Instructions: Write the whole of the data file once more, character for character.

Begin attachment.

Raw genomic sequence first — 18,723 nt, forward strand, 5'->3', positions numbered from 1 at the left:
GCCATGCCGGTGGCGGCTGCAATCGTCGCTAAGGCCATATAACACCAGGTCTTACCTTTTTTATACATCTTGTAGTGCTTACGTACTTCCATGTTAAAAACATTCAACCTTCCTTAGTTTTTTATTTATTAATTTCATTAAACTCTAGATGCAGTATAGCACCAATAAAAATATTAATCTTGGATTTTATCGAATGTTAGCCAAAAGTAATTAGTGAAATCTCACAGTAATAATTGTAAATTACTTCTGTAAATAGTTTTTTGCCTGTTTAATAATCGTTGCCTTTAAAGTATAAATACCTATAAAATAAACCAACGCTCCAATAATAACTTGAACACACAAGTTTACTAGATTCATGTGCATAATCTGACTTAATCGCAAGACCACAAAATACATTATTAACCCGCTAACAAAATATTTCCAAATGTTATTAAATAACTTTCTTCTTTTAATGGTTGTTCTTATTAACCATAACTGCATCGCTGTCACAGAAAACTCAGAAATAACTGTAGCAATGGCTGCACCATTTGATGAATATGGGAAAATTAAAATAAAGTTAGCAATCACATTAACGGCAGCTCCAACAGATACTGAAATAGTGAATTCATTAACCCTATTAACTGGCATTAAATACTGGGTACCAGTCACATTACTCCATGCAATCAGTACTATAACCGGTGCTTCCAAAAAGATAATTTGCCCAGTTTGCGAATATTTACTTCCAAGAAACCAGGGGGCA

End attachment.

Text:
Raw genomic sequence first — 18,723 nt, forward strand, 5'->3', positions numbered from 1 at the left:
GCCATGCCGGTGGCGGCTGCAATCGTCGCTAAGGCCATATAACACCAGGTCTTACCTTTTTTATACATCTTGTAGTGCTTACGTACTTCCATGTTAAAAACATTCAACCTTCCTTAGTTTTTTATTTATTAATTTCATTAAACTCTAGATGCAGTATAGCACCAATAAAAATATTAATCTTGGATTTTATCGAATGTTAGCCAAAAGTAATTAGTGAAATCTCACAGTAATAATTGTAAATTACTTCTGTAAATAGTTTTTTGCCTGTTTAATAATCGTTGCCTTTAAAGTATAAATACCTATAAAATAAACCAACGCTCCAATAATAACTTGAACACACAAGTTTACTAGATTCATGTGCATAATCTGACTTAATCGCAAGACCACAAAATACATTATTAACCCGCTAACAAAATATTTCCAAATGTTATTAAATAACTTTCTTCTTTTAATGGTTGTTCTTATTAACCATAACTGCATCGCTGTCACAGAAAACTCAGAAATAACTGTAGCAATGGCTGCACCATTTGATGAATATGGGAAAATTAAAATAAAGTTAGCAATCACATTAACGGCAGCTCCAACAGATACTGAAATAGTGAATTCATTAACCCTATTAACTGGCATTAAATACTGGGTACCAGTCACATTACTCCATGCAATCAGTACTATAACCGGTGCTTCCAAAAAGATAATTTGCCCAGTTTGCGAATATTTACTTCCAAGAAACCAGGGGGCA